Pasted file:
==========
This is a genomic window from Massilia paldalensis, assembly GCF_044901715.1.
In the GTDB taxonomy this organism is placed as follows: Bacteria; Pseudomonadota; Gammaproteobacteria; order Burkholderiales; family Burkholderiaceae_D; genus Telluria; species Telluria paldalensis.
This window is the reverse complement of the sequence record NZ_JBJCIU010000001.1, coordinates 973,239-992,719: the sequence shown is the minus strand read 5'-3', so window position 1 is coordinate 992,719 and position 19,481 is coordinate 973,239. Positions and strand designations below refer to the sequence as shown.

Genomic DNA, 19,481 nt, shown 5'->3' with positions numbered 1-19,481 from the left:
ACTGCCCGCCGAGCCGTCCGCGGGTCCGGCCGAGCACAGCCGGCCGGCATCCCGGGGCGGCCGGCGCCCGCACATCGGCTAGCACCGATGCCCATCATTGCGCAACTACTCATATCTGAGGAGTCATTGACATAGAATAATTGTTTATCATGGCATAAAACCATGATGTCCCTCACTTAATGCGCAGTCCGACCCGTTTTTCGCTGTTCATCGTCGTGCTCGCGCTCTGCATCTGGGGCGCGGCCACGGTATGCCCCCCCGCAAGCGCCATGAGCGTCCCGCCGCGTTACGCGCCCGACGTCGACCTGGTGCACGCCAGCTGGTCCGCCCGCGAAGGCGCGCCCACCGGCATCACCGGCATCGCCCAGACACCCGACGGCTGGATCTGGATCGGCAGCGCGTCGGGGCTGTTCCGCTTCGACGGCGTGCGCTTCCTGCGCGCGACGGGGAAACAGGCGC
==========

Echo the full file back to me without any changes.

This is a genomic window from Massilia paldalensis, assembly GCF_044901715.1.
In the GTDB taxonomy this organism is placed as follows: Bacteria; Pseudomonadota; Gammaproteobacteria; order Burkholderiales; family Burkholderiaceae_D; genus Telluria; species Telluria paldalensis.
This window is the reverse complement of the sequence record NZ_JBJCIU010000001.1, coordinates 973,239-992,719: the sequence shown is the minus strand read 5'-3', so window position 1 is coordinate 992,719 and position 19,481 is coordinate 973,239. Positions and strand designations below refer to the sequence as shown.

Genomic DNA, 19,481 nt, shown 5'->3' with positions numbered 1-19,481 from the left:
ACTGCCCGCCGAGCCGTCCGCGGGTCCGGCCGAGCACAGCCGGCCGGCATCCCGGGGCGGCCGGCGCCCGCACATCGGCTAGCACCGATGCCCATCATTGCGCAACTACTCATATCTGAGGAGTCATTGACATAGAATAATTGTTTATCATGGCATAAAACCATGATGTCCCTCACTTAATGCGCAGTCCGACCCGTTTTTCGCTGTTCATCGTCGTGCTCGCGCTCTGCATCTGGGGCGCGGCCACGGTATGCCCCCCCGCAAGCGCCATGAGCGTCCCGCCGCGTTACGCGCCCGACGTCGACCTGGTGCACGCCAGCTGGTCCGCCCGCGAAGGCGCGCCCACCGGCATCACCGGCATCGCCCAGACACCCGACGGCTGGATCTGGATCGGCAGCGCGTCGGGGCTGTTCCGCTTCGACGGCGTGCGCTTCCTGCGCGCGACGGGGAAACAGGCGC